One of the most common criticisms of software developers is that we are perpetually re-inventing the wheel.
It (re?) occurred to me today that this probably owes a lot to the way programming it taught.
I would argue that any good Computer Science degree will aim to have it’s readers come away with an understanding of the principles at work. Now, in order to do this effectively (or at least demonstrate their understanding), students will have to implement much of the basic software that has been around for decades (sorting algorithms are a good example of this).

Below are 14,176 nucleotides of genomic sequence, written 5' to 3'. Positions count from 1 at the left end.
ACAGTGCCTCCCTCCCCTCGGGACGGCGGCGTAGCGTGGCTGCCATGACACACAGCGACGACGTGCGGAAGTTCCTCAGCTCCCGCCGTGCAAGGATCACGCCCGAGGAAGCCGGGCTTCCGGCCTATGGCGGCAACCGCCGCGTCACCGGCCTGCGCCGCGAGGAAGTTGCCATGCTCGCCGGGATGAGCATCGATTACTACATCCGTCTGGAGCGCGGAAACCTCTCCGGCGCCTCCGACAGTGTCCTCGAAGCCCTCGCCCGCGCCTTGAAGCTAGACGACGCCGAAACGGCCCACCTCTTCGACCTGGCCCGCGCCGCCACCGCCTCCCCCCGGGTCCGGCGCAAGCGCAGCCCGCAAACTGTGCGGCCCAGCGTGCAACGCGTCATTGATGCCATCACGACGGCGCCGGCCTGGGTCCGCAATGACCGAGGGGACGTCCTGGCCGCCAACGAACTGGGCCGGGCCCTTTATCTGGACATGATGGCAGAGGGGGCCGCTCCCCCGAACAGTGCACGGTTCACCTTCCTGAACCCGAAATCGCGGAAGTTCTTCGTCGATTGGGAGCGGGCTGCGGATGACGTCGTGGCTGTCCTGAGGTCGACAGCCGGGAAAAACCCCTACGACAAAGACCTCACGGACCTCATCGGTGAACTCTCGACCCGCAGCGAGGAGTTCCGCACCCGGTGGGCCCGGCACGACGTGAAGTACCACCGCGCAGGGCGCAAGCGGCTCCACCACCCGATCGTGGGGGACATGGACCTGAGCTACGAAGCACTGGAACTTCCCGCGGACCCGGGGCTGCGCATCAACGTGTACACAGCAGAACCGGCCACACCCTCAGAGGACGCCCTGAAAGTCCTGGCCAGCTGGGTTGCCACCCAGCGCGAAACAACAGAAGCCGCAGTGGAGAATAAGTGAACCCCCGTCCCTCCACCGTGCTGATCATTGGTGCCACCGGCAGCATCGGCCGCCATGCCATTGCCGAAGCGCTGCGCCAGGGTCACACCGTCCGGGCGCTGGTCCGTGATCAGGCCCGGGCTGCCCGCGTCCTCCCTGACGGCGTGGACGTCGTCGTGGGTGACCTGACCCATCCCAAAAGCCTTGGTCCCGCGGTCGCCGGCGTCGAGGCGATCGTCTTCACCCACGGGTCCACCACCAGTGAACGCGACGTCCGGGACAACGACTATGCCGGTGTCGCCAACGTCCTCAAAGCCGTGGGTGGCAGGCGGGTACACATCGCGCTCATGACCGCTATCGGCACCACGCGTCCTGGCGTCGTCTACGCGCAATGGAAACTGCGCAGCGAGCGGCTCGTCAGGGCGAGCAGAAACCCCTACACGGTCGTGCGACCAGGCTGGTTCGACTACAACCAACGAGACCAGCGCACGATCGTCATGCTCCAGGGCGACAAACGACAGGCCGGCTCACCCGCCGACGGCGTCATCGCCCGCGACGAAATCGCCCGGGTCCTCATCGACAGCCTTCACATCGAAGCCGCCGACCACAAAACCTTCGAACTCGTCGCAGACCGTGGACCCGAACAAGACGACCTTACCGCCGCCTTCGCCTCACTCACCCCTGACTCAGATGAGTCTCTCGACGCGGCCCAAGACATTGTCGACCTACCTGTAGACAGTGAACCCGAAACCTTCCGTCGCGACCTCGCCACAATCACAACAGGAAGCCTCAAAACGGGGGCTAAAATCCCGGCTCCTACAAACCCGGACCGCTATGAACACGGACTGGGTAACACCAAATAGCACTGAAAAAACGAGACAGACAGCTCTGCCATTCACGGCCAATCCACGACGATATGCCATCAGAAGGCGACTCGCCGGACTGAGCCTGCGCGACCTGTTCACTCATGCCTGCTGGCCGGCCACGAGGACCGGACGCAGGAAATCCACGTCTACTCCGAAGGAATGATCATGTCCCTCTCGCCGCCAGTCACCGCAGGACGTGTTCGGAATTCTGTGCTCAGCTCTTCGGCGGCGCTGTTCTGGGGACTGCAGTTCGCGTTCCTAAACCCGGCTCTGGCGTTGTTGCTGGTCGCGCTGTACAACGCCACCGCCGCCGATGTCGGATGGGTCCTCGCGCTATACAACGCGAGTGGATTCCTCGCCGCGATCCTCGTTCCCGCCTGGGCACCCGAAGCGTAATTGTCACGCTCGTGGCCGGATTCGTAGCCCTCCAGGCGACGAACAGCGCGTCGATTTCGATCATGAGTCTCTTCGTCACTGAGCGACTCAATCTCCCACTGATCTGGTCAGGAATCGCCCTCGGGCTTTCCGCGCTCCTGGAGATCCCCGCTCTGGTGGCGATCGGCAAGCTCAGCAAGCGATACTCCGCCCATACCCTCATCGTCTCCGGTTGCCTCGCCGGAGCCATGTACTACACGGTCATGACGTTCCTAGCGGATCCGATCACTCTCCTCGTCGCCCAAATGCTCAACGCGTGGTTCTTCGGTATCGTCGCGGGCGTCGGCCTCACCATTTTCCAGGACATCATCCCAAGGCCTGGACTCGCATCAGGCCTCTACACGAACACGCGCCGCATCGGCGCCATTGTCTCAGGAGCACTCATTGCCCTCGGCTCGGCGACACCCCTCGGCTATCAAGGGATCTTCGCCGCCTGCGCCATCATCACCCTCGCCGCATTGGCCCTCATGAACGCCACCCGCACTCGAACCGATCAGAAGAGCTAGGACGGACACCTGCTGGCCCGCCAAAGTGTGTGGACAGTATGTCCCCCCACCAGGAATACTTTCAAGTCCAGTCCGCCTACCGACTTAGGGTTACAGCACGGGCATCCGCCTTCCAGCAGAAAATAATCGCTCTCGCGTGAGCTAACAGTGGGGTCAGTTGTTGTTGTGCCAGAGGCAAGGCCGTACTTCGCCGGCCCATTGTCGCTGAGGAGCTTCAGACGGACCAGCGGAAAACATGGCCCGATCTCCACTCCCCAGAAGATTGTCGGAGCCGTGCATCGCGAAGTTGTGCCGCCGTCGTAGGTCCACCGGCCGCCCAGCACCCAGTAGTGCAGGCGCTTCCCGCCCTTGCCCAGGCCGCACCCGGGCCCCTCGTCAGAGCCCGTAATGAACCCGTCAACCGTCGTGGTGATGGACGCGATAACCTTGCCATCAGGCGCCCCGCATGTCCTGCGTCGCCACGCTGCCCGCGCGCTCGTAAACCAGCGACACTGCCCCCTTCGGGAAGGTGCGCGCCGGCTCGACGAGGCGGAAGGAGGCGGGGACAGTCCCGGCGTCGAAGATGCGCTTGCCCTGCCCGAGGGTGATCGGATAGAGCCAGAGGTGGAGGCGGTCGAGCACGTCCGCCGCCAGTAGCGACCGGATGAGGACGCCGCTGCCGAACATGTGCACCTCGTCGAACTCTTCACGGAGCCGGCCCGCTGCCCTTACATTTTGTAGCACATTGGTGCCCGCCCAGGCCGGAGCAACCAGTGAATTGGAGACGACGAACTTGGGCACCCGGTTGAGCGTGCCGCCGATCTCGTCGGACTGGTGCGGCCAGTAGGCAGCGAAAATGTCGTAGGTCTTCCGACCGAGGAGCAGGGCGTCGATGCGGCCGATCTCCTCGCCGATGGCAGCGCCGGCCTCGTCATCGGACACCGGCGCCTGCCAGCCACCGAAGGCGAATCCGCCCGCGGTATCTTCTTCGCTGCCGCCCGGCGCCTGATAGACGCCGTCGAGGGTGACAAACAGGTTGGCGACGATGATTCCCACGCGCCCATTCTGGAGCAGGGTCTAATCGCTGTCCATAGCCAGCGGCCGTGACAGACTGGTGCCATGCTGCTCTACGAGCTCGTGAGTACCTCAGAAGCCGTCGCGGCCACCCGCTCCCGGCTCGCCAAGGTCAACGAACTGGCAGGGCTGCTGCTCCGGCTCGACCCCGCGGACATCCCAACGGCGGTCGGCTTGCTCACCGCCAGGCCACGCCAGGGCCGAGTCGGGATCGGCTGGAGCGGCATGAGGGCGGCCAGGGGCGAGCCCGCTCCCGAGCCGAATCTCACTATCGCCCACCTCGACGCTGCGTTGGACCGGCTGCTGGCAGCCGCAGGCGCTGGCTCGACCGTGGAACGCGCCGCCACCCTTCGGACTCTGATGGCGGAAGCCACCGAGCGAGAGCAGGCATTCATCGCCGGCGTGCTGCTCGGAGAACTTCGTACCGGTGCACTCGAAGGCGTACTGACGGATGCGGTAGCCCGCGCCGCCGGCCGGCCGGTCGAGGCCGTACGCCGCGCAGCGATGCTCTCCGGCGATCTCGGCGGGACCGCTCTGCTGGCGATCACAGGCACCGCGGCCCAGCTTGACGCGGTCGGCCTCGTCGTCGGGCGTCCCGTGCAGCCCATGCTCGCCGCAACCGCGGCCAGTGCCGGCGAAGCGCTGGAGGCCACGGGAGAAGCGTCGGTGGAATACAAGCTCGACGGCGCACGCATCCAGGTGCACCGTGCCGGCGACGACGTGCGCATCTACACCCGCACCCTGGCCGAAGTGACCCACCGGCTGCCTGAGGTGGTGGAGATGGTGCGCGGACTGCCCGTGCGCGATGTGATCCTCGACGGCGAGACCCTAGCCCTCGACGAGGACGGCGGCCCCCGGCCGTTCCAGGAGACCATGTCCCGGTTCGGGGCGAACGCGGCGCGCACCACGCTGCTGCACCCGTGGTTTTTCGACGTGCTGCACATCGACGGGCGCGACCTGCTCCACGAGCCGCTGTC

Of course, this is great for ensuring that you get really good Computer Scientists who can deliver real innovation and solve hard problems, but the disadvantage of this, is that they don’t practice doing what one would normally do InTheRealWorld™, which is find an existing implementation that is ‘good enough’ and work from there.
Learning to use software libraries is a skill in and of itself, as it often requires an understanding that may not be available immediately. This is partly an issue of design or (more usually) documentation, but there is also an element of experience; it requires experience to understand how other programmers think and how they build and design libraries.
I think that teaching needs to acknowledge this; yes, get students to write the fundamental algorithms, but make sure that you follow-up with a course that makes them use existing libraries, as this is how they will expected to work in the future.